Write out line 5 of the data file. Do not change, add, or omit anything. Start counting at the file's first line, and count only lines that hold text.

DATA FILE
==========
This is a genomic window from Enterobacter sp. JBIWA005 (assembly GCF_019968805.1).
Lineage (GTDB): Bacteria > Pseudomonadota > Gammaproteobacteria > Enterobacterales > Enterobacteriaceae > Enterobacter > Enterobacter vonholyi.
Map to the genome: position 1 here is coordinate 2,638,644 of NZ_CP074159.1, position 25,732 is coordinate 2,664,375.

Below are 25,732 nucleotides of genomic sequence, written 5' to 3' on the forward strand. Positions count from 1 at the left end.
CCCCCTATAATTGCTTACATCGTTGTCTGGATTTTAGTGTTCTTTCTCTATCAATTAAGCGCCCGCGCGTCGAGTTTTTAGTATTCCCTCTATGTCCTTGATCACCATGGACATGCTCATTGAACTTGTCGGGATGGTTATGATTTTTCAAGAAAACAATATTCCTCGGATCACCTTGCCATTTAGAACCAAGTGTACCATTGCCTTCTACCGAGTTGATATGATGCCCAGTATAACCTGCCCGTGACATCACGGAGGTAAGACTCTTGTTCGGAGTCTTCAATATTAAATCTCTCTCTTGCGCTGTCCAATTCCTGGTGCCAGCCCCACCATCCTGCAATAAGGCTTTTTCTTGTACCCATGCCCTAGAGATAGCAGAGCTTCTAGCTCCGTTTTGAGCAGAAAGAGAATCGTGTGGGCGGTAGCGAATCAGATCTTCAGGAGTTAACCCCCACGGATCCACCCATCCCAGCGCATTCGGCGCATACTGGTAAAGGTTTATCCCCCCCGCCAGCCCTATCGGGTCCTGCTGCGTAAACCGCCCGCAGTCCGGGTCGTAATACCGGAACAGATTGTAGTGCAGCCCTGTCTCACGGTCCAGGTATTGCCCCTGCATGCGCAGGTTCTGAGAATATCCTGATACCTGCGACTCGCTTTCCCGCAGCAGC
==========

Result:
CCCCCTATAATTGCTTACATCGTTGTCTGGATTTTAGTGTTCTTTCTCTATCAATTAAGCGCCCGCGCGTCGAGTTTTTAGTATTCCCTCTATGTCCTTGATCACCATGGACATGCTCATTGAACTTGTCGGGATGGTTATGATTTTTCAAGAAAACAATATTCCTCGGATCACCTTGCCATTTAGAACCAAGTGTACCATTGCCTTCTACCGAGTTGATATGATGCCCAGTATAACCTGCCCGTGACATCACGGAGGTAAGACTCTTGTTCGGAGTCTTCAATATTAAATCTCTCTCTTGCGCTGTCCAATTCCTGGTGCCAGCCCCACCATCCTGCAATAAGGCTTTTTCTTGTACCCATGCCCTAGAGATAGCAGAGCTTCTAGCTCCGTTTTGAGCAGAAAGAGAATCGTGTGGGCGGTAGCGAATCAGATCTTCAGGAGTTAACCCCCACGGATCCACCCATCCCAGCGCATTCGGCGCATACTGGTAAAGGTTTATCCCCCCCGCCAGCCCTATCGGGTCCTGCTGCGTAAACCGCCCGCAGTCCGGGTCGTAATACCGGAACAGATTGTAGTGCAGCCCTGTCTCACGGTCCAGGTATTGCCCCTGCATGCGCAGGTTCTGAGAATATCCTGATACCTGCGACTCGCTTTCCCGCAGCAGC